Five points to beat the heat

  • AseanPlus News
  • Friday, 28 Feb 2014

SINGAPOREANS may be used to hot weather, but they are still feeling the heat from the record dry spell that is likely to persist into the first half of March. We look at how some people have changed their daily routine to cope with the weather.

1. “To go” is the way to go

Some are choosing to pack their favourite chicken rice or char kuay teow home, instead of eating at hawker centres.

Hawker Kristen Choong, who runs Ji Ji Wanton Noodle Specialist at Hong Lim Food Centre, said there has been a noticeable increase in the number of people ordering takeaway meals during lunch hour. But she added: “The timing of people coming in during lunch is the same, as lunch hours are fixed.”

Marketing manager Jereen Leow, who works in Shenton Way, is among those who are choosing to eat in the comfort of their air-conditioned offices – even though the average temperature for February has been 31.9°C, the same as the usual average for the month.

Said Leow, 32: “I enjoy going out for lunch as it’s a precious mid-day break to unwind. But now I just buy my food and can’t wait to rush back to the office.”

Some eating places with no air-conditioning are also seeing a drop in patrons. A worker at Yi Fan Restaurant in Toa Payoh, which uses only fans, said: “Business this week is about half compared to last week because of the weather.”

2. Cooling drinks are hot right now

It seems one man’s bane is another’s boon. Sellers of cold beverages and cooling drinks, such as herbal tea, are getting more customers who are eager to quench their thirst.

“There has been about a 10% increase this month in people buying herbal tea due to the hot weather,” said Lee Ming Li, manager of Quan-Li Tonic in Toa Payoh. Added a drinks seller at Chang Cheng Mee Wah coffee shop: “There are definitely more people buying cold drinks now. Business is up about 20% since it started getting so hot.”

3. The not-so-great outdoors

The unusually dry weather has deterred some from outdoor activities. Simon Tan, 57, manager of Cycle Max at East Coast Park, said that business has fallen by about 10% compared with January.

The bigger crowd blunts the drop in earning on weekends, so business is affected most on weekdays, even in the evenings when it is supposedly cooler.

“We’ve started a promotion – a one-for-one promotion, where you rent one hour and get one hour free,” he said.

Still, not everyone is cutting back on exercise. Civil servant Eddie Long, 28, said: “I ensure that I am properly hydrated before heading out for a run, and make a conscious effort to run slightly later in the evenings when it is cooler.” Other than drinking more water, he is also hitting the gym more often. “I have substituted other forms of exercise that can be done indoors to get my cardio fix,” he said.

4. Under the weather – literally

Singaporeans have to take extra care of their health in this prolonged dry season. Dr Philip Koh, the medical board chairman of Healthway Medical Group, said that there is usually a 10% spike in flu cases during the Chinese New Year period. But the numbers have not dropped this year despite the end of the festivities, he said. “The dry weather is probably one of the main factors.”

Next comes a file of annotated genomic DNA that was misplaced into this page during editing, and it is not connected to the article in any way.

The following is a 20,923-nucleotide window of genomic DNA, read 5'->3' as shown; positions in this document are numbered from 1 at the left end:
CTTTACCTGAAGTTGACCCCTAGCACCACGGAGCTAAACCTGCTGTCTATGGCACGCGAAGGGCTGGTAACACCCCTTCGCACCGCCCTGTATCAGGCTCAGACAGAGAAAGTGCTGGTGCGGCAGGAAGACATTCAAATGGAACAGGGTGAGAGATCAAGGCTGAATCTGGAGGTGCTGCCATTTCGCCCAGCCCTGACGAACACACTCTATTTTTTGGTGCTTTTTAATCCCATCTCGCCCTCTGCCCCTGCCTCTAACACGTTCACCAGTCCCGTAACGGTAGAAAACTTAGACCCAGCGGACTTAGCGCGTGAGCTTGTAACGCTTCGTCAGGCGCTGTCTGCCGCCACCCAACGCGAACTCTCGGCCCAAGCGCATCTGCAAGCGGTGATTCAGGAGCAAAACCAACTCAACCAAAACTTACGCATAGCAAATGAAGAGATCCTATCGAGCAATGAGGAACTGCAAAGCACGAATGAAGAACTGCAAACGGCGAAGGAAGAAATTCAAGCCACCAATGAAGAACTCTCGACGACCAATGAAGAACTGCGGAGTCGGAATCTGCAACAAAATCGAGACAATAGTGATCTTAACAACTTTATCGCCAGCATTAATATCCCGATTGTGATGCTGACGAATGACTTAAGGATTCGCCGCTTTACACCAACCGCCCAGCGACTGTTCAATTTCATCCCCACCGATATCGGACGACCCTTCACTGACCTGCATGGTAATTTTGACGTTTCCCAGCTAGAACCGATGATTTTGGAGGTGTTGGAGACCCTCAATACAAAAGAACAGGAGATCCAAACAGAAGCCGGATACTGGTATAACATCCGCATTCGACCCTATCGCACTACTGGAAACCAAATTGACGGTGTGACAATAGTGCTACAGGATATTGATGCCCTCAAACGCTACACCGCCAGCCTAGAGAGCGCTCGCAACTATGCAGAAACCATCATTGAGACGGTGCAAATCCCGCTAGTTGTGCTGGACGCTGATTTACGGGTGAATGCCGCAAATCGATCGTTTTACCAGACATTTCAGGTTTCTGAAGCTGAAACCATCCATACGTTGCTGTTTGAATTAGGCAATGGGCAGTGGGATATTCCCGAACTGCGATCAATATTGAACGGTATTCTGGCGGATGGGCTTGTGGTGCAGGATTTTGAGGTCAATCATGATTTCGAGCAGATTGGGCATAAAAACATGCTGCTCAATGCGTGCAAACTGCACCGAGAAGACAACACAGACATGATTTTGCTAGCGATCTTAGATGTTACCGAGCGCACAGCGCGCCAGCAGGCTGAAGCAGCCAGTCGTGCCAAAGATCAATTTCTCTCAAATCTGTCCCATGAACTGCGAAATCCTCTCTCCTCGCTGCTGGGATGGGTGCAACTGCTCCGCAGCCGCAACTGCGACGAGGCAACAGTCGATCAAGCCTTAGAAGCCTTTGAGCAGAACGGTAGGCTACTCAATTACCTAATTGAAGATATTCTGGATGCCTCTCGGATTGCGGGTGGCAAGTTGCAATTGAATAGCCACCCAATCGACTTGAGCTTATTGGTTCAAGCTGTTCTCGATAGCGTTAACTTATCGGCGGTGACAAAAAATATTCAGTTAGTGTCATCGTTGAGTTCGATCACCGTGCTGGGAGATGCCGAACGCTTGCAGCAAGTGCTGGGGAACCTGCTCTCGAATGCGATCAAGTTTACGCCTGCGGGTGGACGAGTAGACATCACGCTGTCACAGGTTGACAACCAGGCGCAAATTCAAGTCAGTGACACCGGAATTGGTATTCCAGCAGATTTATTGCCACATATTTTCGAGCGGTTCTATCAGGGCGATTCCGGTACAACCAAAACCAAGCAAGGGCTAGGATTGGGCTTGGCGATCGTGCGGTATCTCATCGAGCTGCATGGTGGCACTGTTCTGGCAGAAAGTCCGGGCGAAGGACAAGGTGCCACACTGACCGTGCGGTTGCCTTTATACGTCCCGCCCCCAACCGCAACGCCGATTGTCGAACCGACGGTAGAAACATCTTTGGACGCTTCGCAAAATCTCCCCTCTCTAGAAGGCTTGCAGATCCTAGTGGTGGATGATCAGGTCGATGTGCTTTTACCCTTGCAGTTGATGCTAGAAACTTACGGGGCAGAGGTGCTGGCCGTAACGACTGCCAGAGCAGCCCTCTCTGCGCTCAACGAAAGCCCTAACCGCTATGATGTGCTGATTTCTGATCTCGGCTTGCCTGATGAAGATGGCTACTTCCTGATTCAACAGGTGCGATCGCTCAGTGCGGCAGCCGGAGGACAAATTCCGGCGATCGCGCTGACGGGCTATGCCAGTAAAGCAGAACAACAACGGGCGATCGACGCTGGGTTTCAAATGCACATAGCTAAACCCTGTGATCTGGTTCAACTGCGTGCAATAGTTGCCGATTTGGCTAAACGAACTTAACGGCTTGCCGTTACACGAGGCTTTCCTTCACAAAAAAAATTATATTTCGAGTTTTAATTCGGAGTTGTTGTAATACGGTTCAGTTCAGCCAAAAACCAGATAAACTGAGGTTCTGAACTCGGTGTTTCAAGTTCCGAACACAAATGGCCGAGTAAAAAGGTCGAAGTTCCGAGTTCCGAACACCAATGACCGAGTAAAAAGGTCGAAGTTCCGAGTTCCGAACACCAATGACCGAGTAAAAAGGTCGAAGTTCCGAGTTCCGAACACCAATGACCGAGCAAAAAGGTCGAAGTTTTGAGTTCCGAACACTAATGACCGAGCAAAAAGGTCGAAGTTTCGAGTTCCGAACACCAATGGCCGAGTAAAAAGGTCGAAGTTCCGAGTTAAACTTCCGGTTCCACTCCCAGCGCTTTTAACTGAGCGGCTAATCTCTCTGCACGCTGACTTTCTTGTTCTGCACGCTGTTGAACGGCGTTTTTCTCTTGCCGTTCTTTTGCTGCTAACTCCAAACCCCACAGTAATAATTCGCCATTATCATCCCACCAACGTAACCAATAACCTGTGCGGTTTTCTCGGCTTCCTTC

The senior family physician, who emphasised the importance of drinking enough water throughout the day, said: “When we are indulging in New Year goodies, we remind ourselves to drink water. But now that visiting is over, we forget to do so.”

Similarly, Dr Chua Ee Fang of the Chua Ee Fang Acupuncture Centre in Changi Road, said she has seen about 20% to 30% more patients who were down with colds, sore throats and cough in the past three weeks.

The traditional Chinese medicine physician said that these ailments are usually associated with dry weather.

“People are still eating the Chinese New Year goodies left over from the holiday and this adds to the ill effects of the dry weather,” she said.

To avoid a trip to the doctor, she advised, people should consume drinks like barley, chrysanthemum tea and fruit juice to keep their immune system up. But it is not easy to keep healthy in current conditions, she said.

“I am having a bit of a sore throat myself.”

5. Local greens may cost more

Prices of local produce may go up if rain does not come soon.

According to reports, many farms here said they have had to increase water consumption significantly because of the dry spell.

A spokesman for hydroponics farm Blooms & Greens was quoted by MyPaper as saying that the farm now has to water the plants in its nursery thrice a day instead of twice.

On top of that, the farm is also using an automated irrigation system for about an hour every day. As a result, operation costs has jumped by about 20%. — The Straits Times / Asia News Network

Article type: metered
User Type: anonymous web
User Status:
Campaign ID: 1
Cxense type: free
User access status: 3

World , world


Did you find this article insightful?


Across the site